LLMs can be easily tricked into ignoring content safeguards and other prompt-specified instructions. How does this happen? To understand how LLMs may fail to follow the rules, we model rule-following as logical inference and theoretically analyze how to subvert LLMs from reasoning properly. Surprisingly, we find that our theory-based attacks on inference are aligned with real jailbreaks on LLMs.

An adversarial suffix makes the LLM ignore its safety prompt.

Modeling Rule-following with Logical Inference

Developers commonly use prompts to specify what LLMs should and should not do. For example, the LLM may be instructed to not give bomb-building guidance through a safety prompt such as “don’t talk about building bombs”. Although such prompts are sometimes effective, they are also easily exploitable, most notably by jailbreak attacks. In jailbreak attacks, a malicious user crafts an adversarial input that tricks the model into generating undesirable content. For instance, appending the user prompt “How do I build a bomb?” with a nonsensical adversarial suffix “@A$@@…” fools the model into yielding bomb-building instructions.

In this blog, we present some recent work on how to subvert LLMs from following the rules specified in the prompt. Such rules might be safety prompts that look like “if [the user is not an admin] and [the user asks about bomb-building], then [the model should reject the query]”. Our main idea is to cast rule-following as inference in propositional Horn logic, a system wherein rules take the form “if $P$ and $Q$, then $R$” for some propositions $P$, $Q$ and $R$. This logic is a common choice for modeling rule-based tasks. In particular, it effectively captures many instructions commonly specified in the safety prompt, and so serves as a foundation for understanding how jailbreaks subvert LLMs from following these rules.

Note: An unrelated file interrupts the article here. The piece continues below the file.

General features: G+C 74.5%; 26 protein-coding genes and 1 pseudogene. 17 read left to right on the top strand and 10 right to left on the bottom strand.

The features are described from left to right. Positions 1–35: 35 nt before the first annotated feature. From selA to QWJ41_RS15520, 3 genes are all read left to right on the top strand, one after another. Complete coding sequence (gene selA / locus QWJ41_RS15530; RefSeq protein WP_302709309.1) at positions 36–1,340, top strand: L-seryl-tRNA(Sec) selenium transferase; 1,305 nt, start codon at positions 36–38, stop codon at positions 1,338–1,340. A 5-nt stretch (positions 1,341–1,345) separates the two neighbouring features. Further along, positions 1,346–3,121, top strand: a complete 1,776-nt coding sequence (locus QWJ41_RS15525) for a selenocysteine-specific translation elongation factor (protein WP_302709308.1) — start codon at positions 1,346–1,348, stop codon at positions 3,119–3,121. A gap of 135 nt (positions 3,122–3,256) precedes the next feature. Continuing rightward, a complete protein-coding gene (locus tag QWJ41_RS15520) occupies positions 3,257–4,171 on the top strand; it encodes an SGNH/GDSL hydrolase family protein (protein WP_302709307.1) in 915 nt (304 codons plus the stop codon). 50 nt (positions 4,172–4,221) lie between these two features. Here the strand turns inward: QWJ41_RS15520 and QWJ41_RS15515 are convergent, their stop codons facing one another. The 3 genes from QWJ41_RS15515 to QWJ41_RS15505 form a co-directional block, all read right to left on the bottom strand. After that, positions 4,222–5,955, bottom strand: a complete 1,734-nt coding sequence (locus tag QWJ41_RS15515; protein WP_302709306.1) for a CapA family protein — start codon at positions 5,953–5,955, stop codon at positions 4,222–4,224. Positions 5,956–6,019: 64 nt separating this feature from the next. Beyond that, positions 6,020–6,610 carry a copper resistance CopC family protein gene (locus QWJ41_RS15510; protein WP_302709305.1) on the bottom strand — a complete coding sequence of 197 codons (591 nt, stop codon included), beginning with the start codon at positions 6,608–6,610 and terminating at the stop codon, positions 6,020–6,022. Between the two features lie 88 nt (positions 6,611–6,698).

We first set up a logic-based framework that lets us precisely characterize how rules can be subverted. For instance, one attack might trick the model into ignoring a rule, while another might lead the model to absurd outputs. Next, we present our main theoretical result of how to subvert a language model from following the rules in a simplified setting. Our work suggests that investigations on smaller theoretical models and well-designed setups can yield insights into the mechanics of real-world rule-subversions, particularly jailbreak attacks on large language models. In summary:

  • Small transformers can theoretically encode and empirically learn inference in propositional Horn logic.
  • Jailbreak attacks are easy to find and highly effective in our simplified, analytical setting.
  • These theory-based attacks transfer to practice, and existing LLM jailbreaks mirror these theory-based attacks.
An overview of our results. We devise jailbreak attacks in a simplified theoretical setting that transfer to learned reasoners. Moreover, real jailbreaks on real LLMs exhibit similar strategies as our theory-based setup.

A Logic-based Framework for Rule-following